Euan Macleod: The Painter in the Painting
Out of print.
Greg O’Brien received New Zealand’s highest award for writing shortly after writing Euan Macleod.
‘The drama of Macleod’s life is all in his work – in the increasingly complex play of symbols that simultaneously conceals and reveals his thoughts and feelings, and in the energetic application of paint to a flat surface... He is a painter who finds his fulfilment in action rather than reflection. The imagery comes first; the meaning emerges gradually, almost reluctantly. It is only when this great surge of activity is captured within the pages of a book that the shadowy figure in these paintings is transmuted into a complex portrait of the artist.’
Macleod paints from the core of his being, taking us into innermost regions of the human condition. His works explore states of youth and aging, the relationship between human body and environment, and the processes of memory and forgetting which shape both people and places. Writer Gregory O’Brien looks at the origins of these works in the artist’s life, and in the many strands of Australasian art and history which have shaped them. He explores the ways Macleod has increasingly come to inhabit these tempestuous yet strangely luminous canvases.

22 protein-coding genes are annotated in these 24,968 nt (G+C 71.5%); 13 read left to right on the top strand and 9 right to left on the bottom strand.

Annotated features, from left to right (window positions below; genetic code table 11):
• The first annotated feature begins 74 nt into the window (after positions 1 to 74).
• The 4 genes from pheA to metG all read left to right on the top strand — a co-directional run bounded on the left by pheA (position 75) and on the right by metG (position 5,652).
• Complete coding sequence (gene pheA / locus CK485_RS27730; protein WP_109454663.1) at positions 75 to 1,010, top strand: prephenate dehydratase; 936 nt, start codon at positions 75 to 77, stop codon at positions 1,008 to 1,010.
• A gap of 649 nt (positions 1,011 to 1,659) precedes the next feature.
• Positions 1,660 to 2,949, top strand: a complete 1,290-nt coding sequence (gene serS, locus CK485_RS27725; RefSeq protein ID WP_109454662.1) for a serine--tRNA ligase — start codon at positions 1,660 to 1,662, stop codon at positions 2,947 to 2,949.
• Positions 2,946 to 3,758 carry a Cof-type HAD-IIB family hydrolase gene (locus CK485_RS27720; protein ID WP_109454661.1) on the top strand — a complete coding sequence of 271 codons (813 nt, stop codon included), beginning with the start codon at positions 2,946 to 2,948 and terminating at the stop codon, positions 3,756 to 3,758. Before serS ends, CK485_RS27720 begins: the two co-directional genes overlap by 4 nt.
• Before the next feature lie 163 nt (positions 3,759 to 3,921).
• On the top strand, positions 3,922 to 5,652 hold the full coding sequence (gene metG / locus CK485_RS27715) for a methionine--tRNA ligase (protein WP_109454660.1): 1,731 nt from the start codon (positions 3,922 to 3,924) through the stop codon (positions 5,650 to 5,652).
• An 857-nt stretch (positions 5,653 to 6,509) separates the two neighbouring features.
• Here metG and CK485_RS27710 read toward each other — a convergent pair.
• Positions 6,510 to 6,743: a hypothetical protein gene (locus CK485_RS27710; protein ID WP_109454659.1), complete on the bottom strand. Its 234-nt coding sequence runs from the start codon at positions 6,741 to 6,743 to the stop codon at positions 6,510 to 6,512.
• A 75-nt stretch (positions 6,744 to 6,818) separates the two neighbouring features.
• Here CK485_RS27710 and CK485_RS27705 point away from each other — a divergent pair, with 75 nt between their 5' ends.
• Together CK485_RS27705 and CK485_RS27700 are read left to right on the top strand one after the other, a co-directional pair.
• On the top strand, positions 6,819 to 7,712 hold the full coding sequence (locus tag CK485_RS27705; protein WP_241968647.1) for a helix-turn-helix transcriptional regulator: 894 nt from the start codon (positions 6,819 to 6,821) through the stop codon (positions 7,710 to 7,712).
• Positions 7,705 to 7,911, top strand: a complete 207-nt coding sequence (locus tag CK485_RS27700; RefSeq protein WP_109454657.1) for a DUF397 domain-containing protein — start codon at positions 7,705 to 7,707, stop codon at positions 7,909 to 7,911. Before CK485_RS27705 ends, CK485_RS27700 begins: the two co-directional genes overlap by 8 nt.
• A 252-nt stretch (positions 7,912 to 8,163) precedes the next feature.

Since his arrival in Sydney from Christchurch in 1981, Macleod’s development has been parallelled by the progress—within the paintings themselves—of a lone figure traversing land, sea and sky. This figure is at once Everyman and he is the painter himself. Macleod’s canvases are both an awakening and a laying to rest of ghosts. Like Virgil in Dante’s Divine Comedy, the walking figure leads the viewer towards new ways of seeing and experiencing the world.